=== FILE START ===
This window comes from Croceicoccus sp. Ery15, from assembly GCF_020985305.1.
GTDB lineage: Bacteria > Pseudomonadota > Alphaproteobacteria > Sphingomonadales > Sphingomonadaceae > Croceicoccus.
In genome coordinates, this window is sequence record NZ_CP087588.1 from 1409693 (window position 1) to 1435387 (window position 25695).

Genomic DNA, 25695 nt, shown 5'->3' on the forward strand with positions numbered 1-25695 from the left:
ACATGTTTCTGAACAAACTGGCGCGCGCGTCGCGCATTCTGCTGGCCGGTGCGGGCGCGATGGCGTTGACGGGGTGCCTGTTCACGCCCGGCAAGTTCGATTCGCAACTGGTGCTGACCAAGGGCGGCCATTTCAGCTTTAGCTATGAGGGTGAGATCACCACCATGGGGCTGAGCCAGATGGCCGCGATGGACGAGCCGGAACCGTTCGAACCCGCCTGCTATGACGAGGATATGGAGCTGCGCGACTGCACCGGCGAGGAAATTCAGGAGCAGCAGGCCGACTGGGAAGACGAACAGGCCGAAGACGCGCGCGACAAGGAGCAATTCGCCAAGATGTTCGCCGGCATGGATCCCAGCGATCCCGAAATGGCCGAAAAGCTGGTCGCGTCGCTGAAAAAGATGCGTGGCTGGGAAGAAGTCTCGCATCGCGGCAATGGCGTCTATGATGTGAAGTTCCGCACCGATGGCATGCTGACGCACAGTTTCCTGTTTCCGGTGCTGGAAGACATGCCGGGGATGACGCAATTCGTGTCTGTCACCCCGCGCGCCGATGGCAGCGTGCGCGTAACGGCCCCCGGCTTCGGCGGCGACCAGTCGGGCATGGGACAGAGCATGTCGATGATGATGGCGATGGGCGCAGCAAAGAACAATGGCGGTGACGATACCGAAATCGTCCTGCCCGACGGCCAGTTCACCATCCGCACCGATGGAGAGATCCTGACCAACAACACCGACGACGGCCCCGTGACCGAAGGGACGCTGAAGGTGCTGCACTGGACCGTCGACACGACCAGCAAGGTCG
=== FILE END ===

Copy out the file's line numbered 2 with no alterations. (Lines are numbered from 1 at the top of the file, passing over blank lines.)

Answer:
GTDB lineage: Bacteria > Pseudomonadota > Alphaproteobacteria > Sphingomonadales > Sphingomonadaceae > Croceicoccus.